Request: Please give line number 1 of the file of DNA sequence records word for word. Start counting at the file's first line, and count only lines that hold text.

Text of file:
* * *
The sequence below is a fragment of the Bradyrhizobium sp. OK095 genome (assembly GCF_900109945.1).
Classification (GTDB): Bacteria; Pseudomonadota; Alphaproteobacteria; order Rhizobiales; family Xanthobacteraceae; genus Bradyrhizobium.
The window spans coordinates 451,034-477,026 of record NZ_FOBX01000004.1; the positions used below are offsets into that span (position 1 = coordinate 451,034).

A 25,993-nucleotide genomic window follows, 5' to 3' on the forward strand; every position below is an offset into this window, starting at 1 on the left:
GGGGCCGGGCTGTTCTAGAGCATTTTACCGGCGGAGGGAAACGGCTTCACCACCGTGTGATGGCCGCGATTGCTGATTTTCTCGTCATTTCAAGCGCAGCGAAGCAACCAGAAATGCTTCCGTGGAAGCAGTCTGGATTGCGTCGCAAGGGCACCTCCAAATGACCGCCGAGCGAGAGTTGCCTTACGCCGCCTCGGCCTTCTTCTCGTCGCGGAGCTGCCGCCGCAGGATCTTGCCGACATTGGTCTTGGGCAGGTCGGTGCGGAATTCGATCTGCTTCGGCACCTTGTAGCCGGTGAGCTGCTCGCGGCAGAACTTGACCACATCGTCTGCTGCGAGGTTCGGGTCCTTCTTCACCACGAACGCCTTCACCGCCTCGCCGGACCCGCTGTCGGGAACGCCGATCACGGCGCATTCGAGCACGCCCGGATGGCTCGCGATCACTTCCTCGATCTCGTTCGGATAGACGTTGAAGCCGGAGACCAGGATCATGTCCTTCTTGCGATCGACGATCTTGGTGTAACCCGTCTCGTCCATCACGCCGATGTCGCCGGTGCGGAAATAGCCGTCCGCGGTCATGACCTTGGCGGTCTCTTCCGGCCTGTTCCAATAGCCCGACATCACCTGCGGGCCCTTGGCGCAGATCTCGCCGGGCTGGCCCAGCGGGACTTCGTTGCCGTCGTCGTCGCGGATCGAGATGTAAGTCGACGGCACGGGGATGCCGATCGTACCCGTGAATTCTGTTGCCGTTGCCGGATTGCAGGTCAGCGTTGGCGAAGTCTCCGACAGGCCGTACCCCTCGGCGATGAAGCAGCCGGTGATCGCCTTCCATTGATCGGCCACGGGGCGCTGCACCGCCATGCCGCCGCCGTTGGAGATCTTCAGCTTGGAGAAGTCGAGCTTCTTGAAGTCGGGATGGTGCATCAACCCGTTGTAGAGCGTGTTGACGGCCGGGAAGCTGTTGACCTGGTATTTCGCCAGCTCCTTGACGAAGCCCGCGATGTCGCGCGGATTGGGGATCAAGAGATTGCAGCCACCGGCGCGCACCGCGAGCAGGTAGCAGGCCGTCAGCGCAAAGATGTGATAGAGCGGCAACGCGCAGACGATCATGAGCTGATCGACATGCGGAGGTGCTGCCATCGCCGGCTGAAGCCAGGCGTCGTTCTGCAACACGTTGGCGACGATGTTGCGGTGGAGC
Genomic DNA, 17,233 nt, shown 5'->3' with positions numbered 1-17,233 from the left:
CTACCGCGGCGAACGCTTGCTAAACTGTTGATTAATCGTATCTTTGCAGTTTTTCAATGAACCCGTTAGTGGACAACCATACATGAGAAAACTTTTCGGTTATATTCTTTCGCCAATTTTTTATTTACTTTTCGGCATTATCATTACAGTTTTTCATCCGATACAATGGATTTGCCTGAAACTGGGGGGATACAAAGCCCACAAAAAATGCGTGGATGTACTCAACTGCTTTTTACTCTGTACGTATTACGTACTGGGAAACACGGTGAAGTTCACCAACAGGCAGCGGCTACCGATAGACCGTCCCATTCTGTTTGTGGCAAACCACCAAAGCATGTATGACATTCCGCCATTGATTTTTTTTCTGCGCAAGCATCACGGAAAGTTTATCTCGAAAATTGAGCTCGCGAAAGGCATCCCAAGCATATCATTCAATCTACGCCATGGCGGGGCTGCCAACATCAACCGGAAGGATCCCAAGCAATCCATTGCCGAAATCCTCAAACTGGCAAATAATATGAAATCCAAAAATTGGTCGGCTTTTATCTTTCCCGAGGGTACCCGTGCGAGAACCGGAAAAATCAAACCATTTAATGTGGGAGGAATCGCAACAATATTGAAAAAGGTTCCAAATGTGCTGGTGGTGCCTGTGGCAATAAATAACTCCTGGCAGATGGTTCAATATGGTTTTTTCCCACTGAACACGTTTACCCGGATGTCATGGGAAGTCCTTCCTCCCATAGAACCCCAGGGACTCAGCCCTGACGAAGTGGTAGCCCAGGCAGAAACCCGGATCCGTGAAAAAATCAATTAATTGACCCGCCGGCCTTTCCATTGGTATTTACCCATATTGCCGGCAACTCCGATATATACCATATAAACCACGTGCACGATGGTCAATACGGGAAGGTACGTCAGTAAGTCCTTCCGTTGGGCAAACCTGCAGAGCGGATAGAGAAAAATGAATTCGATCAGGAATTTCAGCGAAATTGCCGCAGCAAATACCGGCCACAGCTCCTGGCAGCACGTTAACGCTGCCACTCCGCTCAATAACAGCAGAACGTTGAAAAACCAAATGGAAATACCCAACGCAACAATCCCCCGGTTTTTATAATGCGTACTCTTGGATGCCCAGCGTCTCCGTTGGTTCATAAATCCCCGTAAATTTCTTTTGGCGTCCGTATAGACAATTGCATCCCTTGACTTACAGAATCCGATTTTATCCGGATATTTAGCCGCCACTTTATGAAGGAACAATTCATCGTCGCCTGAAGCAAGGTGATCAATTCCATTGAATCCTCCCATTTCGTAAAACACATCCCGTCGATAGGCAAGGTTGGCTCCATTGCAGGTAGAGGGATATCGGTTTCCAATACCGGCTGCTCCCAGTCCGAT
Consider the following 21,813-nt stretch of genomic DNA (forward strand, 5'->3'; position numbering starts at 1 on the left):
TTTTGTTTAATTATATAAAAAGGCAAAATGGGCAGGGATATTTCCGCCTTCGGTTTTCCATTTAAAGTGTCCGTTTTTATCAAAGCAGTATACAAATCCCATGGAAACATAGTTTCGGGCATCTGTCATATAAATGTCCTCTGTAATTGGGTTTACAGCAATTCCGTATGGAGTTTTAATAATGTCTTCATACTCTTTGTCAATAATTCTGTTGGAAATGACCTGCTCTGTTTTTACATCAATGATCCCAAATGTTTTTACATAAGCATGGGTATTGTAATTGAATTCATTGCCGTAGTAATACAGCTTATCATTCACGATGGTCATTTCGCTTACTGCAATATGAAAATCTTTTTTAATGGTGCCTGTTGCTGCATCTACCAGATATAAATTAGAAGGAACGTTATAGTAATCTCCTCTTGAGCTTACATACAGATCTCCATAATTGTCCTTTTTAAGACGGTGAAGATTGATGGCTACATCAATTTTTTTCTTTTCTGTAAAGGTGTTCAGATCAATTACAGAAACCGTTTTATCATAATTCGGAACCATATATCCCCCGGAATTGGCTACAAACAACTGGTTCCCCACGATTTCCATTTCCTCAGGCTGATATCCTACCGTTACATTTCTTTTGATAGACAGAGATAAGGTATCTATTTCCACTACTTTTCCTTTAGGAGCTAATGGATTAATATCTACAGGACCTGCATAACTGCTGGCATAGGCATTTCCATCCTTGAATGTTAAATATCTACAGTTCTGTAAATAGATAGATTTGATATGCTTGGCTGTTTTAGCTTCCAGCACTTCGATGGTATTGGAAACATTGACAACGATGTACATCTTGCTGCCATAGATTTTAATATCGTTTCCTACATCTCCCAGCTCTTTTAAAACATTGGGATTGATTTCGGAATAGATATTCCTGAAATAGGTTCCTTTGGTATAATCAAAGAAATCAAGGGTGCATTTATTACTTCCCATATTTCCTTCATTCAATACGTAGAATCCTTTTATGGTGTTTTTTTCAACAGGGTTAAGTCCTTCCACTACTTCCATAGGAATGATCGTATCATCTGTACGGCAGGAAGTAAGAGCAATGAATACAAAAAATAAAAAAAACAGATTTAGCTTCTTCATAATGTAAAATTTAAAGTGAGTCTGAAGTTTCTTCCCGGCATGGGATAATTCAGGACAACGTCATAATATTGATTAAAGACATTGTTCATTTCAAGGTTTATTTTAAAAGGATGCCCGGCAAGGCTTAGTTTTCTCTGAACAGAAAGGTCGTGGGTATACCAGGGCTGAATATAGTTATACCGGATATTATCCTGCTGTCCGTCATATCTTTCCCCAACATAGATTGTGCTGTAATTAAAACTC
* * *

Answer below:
The sequence below is a fragment of the Bradyrhizobium sp. OK095 genome (assembly GCF_900109945.1).